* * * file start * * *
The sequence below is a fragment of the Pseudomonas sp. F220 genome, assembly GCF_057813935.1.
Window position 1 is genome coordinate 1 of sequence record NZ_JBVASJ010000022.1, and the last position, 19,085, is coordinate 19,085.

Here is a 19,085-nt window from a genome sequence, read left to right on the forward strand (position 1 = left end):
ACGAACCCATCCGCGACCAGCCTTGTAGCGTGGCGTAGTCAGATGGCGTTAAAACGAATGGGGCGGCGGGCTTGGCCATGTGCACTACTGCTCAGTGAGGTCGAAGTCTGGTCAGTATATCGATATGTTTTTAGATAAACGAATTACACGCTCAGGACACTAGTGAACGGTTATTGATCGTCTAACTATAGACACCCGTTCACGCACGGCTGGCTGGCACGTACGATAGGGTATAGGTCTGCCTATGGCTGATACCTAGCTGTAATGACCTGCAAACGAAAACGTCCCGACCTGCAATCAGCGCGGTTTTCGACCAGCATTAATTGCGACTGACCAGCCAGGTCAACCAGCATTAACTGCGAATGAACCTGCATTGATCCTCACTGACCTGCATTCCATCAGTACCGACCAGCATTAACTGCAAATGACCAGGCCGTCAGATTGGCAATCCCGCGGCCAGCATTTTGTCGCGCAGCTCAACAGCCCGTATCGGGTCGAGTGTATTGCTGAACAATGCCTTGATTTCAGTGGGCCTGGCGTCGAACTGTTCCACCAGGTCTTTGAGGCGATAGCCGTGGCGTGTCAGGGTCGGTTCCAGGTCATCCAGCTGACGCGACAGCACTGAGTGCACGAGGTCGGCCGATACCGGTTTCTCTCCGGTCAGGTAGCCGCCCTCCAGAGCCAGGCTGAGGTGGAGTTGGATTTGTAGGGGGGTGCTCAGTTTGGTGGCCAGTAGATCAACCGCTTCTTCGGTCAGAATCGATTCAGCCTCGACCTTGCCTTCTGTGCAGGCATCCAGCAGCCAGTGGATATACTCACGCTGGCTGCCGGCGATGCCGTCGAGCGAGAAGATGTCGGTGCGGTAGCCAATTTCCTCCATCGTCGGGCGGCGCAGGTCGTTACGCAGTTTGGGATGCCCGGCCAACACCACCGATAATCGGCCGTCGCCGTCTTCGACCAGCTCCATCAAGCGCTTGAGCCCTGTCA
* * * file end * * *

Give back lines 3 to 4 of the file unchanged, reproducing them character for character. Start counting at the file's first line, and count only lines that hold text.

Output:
Here is a 19,085-nt window from a genome sequence, read left to right on the forward strand (position 1 = left end):
ACGAACCCATCCGCGACCAGCCTTGTAGCGTGGCGTAGTCAGATGGCGTTAAAACGAATGGGGCGGCGGGCTTGGCCATGTGCACTACTGCTCAGTGAGGTCGAAGTCTGGTCAGTATATCGATATGTTTTTAGATAAACGAATTACACGCTCAGGACACTAGTGAACGGTTATTGATCGTCTAACTATAGACACCCGTTCACGCACGGCTGGCTGGCACGTACGATAGGGTATAGGTCTGCCTATGGCTGATACCTAGCTGTAATGACCTGCAAACGAAAACGTCCCGACCTGCAATCAGCGCGGTTTTCGACCAGCATTAATTGCGACTGACCAGCCAGGTCAACCAGCATTAACTGCGAATGAACCTGCATTGATCCTCACTGACCTGCATTCCATCAGTACCGACCAGCATTAACTGCAAATGACCAGGCCGTCAGATTGGCAATCCCGCGGCCAGCATTTTGTCGCGCAGCTCAACAGCCCGTATCGGGTCGAGTGTATTGCTGAACAATGCCTTGATTTCAGTGGGCCTGGCGTCGAACTGTTCCACCAGGTCTTTGAGGCGATAGCCGTGGCGTGTCAGGGTCGGTTCCAGGTCATCCAGCTGACGCGACAGCACTGAGTGCACGAGGTCGGCCGATACCGGTTTCTCTCCGGTCAGGTAGCCGCCCTCCAGAGCCAGGCTGAGGTGGAGTTGGATTTGTAGGGGGGTGCTCAGTTTGGTGGCCAGTAGATCAACCGCTTCTTCGGTCAGAATCGATTCAGCCTCGACCTTGCCTTCTGTGCAGGCATCCAGCAGCCAGTGGATATACTCACGCTGGCTGCCGGCGATGCCGTCGAGCGAGAAGATGTCGGTGCGGTAGCCAATTTCCTCCATCGTCGGGCGGCGCAGGTCGTTACGCAGTTTGGGATGCCCGGCCAACACCACCGATAATCGGCCGTCGCCGTCTTCGACCAGCTCCATCAAGCGCTTGAGCCCTGTCA